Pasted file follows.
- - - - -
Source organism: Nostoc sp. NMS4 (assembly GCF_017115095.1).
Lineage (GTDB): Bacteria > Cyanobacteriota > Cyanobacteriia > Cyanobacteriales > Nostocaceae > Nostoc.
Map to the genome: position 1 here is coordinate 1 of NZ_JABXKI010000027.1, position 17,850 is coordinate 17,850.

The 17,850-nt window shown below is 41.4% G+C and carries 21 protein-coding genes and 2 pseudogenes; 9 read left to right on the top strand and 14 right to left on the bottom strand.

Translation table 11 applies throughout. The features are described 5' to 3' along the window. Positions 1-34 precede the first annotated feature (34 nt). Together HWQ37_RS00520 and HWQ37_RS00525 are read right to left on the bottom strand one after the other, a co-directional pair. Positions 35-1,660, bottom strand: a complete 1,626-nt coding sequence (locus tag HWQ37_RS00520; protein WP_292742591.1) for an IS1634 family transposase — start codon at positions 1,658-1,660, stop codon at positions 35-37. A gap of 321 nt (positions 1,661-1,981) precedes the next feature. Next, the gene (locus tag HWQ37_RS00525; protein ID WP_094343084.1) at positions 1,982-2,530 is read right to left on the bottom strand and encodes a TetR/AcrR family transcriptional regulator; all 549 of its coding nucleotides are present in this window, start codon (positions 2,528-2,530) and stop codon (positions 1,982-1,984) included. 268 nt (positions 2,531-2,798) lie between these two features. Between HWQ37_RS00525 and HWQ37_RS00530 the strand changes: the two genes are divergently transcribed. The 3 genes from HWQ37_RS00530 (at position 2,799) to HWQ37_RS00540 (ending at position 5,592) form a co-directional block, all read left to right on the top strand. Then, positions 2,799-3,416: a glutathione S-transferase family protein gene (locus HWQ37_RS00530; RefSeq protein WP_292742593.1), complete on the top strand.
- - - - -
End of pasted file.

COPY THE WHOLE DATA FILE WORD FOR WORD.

Source organism: Nostoc sp. NMS4 (assembly GCF_017115095.1).
Lineage (GTDB): Bacteria > Cyanobacteriota > Cyanobacteriia > Cyanobacteriales > Nostocaceae > Nostoc.
Map to the genome: position 1 here is coordinate 1 of NZ_JABXKI010000027.1, position 17,850 is coordinate 17,850.

The 17,850-nt window shown below is 41.4% G+C and carries 21 protein-coding genes and 2 pseudogenes; 9 read left to right on the top strand and 14 right to left on the bottom strand.

Translation table 11 applies throughout. The features are described 5' to 3' along the window. Positions 1-34 precede the first annotated feature (34 nt). Together HWQ37_RS00520 and HWQ37_RS00525 are read right to left on the bottom strand one after the other, a co-directional pair. Positions 35-1,660, bottom strand: a complete 1,626-nt coding sequence (locus tag HWQ37_RS00520; protein WP_292742591.1) for an IS1634 family transposase — start codon at positions 1,658-1,660, stop codon at positions 35-37. A gap of 321 nt (positions 1,661-1,981) precedes the next feature. Next, the gene (locus tag HWQ37_RS00525; protein ID WP_094343084.1) at positions 1,982-2,530 is read right to left on the bottom strand and encodes a TetR/AcrR family transcriptional regulator; all 549 of its coding nucleotides are present in this window, start codon (positions 2,528-2,530) and stop codon (positions 1,982-1,984) included. 268 nt (positions 2,531-2,798) lie between these two features. Between HWQ37_RS00525 and HWQ37_RS00530 the strand changes: the two genes are divergently transcribed. The 3 genes from HWQ37_RS00530 (at position 2,799) to HWQ37_RS00540 (ending at position 5,592) form a co-directional block, all read left to right on the top strand. Then, positions 2,799-3,416: a glutathione S-transferase family protein gene (locus HWQ37_RS00530; RefSeq protein WP_292742593.1), complete on the top strand.